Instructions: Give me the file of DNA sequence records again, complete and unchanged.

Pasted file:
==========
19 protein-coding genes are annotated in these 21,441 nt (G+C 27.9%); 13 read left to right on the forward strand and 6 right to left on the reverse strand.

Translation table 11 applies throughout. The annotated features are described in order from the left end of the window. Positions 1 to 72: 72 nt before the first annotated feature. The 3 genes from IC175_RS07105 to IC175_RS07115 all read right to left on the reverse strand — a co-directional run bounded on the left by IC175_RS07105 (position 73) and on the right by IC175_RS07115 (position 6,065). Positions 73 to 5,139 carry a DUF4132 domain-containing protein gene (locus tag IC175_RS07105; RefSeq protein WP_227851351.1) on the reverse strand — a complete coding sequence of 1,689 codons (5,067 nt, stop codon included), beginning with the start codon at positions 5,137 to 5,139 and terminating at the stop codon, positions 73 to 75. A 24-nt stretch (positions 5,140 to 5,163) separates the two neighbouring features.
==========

19 protein-coding genes are annotated in these 21,441 nt (G+C 27.9%); 13 read left to right on the forward strand and 6 right to left on the reverse strand.

Translation table 11 applies throughout. The annotated features are described in order from the left end of the window. Positions 1 to 72: 72 nt before the first annotated feature. The 3 genes from IC175_RS07105 to IC175_RS07115 all read right to left on the reverse strand — a co-directional run bounded on the left by IC175_RS07105 (position 73) and on the right by IC175_RS07115 (position 6,065). Positions 73 to 5,139 carry a DUF4132 domain-containing protein gene (locus tag IC175_RS07105; RefSeq protein WP_227851351.1) on the reverse strand — a complete coding sequence of 1,689 codons (5,067 nt, stop codon included), beginning with the start codon at positions 5,137 to 5,139 and terminating at the stop codon, positions 73 to 75. A 24-nt stretch (positions 5,140 to 5,163) separates the two neighbouring features.